One of the foreman’s tasks is to make sure that the seamstresses reach the targets. If the women sew too slowly, the sub-managers shout at the foremen. Like the factory manager Kushaan, the sub-managers are also from Sri Lanka.

When the seamstresses want to leave the factory at the end of their shift, they have to stand in a long queue. They are then checked to make sure they do not steal any clothes. Only the other day, says the foreman in the café, he observed how one of the sub-managers grabbed a seamstress by the neck who was not standing properly in the queue and pushed her back.

The foreman says that when the sub-managers shouted at them, the foremen, they meant, „Keep up the pressure!“

And so the foremen would then shout at the seamstresses.

In the beginning, the foreman says, most of the women workers in the factory came from the city. Now, however, almost no one in Awassa is willing to do the work for that wage.

The seamstress

Tigist has been silent for a long time during this conversation in the café. But now she weighs her head. Tigist, who earns the equivalent of barely more than one euro a day, tries to explain why she is so happy to work in the factory.

Tigist is not from the city, she comes from the countryside, from a village 40 kilometres from Awassa. Her parents are farmers, they grow maize, beans, coffee and ornamental bananas, they have a few sheep and goats. It is just enough to feed the nine children. And if Tigist had stayed in the village, she probably would have continued this life, what else could she do?

But Tigist did not stay.

She says in a firm voice, „I never wanted to be like them. When you are a girl, they force you to marry early. Sometimes as early as twelve. That’s not allowed, but they have to do it anyway. And before they’ve ever had a life of their own, they have children.“

A friend told Tigist about the industrial park in town, about the factories and the work on the sewing machines. Tigist decided to go.

Tigist says of course she would like to have a higher wage. But something else is much more important: that she earns money at all. Her own money, for the first time in her life. Life in the city is much better than life in the country, she says. She has more freedom now. She can spend her day off the way she wants to.

What does that mean? Tigist giggles and says nothing for a long time. „On Sundays I go to church. And afterwards sometimes I go for a walk. Later we have to wash our clothes.“

Manager Kushaan had said that the textile industry has changed gender relations in all countries. As soon as a woman has purchasing power, her status changes. Therefore, when looking for new female workers, they advertise with a dream: the emancipated African woman.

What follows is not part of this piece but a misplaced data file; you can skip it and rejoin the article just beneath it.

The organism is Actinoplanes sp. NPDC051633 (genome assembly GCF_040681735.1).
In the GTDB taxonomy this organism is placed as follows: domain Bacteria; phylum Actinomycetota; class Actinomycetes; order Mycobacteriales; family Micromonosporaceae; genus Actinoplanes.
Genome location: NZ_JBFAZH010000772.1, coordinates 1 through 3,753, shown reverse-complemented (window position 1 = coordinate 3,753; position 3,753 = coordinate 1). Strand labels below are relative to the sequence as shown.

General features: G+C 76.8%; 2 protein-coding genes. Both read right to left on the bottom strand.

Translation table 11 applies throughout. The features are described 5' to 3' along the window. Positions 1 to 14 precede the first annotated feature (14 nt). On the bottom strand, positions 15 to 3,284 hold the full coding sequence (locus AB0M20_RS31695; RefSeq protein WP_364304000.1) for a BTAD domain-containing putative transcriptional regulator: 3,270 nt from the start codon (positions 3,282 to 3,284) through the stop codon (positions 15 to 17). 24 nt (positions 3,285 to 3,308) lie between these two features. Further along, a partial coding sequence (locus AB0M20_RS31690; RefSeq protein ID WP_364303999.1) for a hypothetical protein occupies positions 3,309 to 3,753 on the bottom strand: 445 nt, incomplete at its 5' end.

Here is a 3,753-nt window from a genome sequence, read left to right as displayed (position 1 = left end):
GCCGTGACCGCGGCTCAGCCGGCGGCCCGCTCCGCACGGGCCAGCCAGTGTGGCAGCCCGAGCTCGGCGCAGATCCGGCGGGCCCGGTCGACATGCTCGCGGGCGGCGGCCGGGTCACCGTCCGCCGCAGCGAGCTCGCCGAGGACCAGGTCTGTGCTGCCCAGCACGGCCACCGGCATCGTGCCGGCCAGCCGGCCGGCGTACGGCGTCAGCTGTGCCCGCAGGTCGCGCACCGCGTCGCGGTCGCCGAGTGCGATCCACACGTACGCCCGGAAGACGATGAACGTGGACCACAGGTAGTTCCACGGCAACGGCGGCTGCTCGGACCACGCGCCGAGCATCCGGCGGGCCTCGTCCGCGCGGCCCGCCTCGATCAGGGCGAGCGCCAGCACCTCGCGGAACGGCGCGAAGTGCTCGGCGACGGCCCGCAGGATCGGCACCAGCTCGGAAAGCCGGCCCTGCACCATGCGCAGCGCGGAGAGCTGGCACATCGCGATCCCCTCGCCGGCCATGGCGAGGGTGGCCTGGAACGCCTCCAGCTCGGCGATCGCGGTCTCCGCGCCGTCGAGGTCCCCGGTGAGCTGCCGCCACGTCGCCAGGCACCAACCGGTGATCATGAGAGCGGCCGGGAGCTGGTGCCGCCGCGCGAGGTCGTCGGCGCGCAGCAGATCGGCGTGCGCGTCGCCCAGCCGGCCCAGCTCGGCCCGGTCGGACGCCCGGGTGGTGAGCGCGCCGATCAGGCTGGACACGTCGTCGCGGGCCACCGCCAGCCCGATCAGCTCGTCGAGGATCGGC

Even after the industrial revolution, millions of people lived a life far from capitalism for many decades. The market economy was slow to spread, and half the continents tried other, mostly socialist, ways. Today, however, the world market is almost everywhere, it reaches into the Sahara and the Amazon basin, it has taken over the Arctic and the Himalayas. This makes it increasingly difficult for poor countries to follow an alternative path of development. A huge country like China is powerful enough to stretch the rules of the game in its favour, at least to some extent. Foreign investors, for example, knew that the Chinese would copy their products. The investors came anyway.

Ethiopia cannot do that. There are weak and strong players in the world market, and some are getting stronger. The big companies, for example, are constantly acquiring new brands and merging into even bigger groups. They decide where to have their products manufactured. They decide where jobs are created and where they disappear.

Ethiopia may indeed become the China of Africa, as the functionary Fasil Tadesse imagines. But Ethiopia may also end up like another country whose government once thought it had found the path to wealth when the first textile companies opened in its capital. Today, there are thousands of companies in Bangladesh producing garments for western corporations. But the country and the seamstresses are still poor. Bangladesh has not managed to take the next step and enter the production of higher quality products. Maybe because the government failed to attract investors. Maybe because the investors were not interested in this insignificant country.

The seamstress

Sometimes, at the end of the shift, Tigist goes to the other seamstresses and asks to be shown how to sew the remaining parts of a pair of trousers. The waistband, the pockets, the inner and outer side seams. „Then I practise,“ says Tigist. Eventually, she will have scraped together enough money. And then she will start a small business, without a manager, without workers yelling at her. She will be her own boss, with her own little sewing shop. A chair, a table, a sewing machine.

The factory manager

One last question for the manager Kushaan, who says that building factories is his passion. Could robots one day sew the hems of trousers here, in this hall, instead of hundreds of women? Robots that make no mistakes and demand no wages? Robots that would end the endless search for a new, cheaper location forever?

Kushaan first shakes his head, then lingers for a while. He looks at the sewing machines and the seamstresses, at the hundreds of pink dots down in the factory. He smiles and says: „That would be just like in a film … But why not?

Published in Die Zeit in December 2017. Automatically translated by Deepl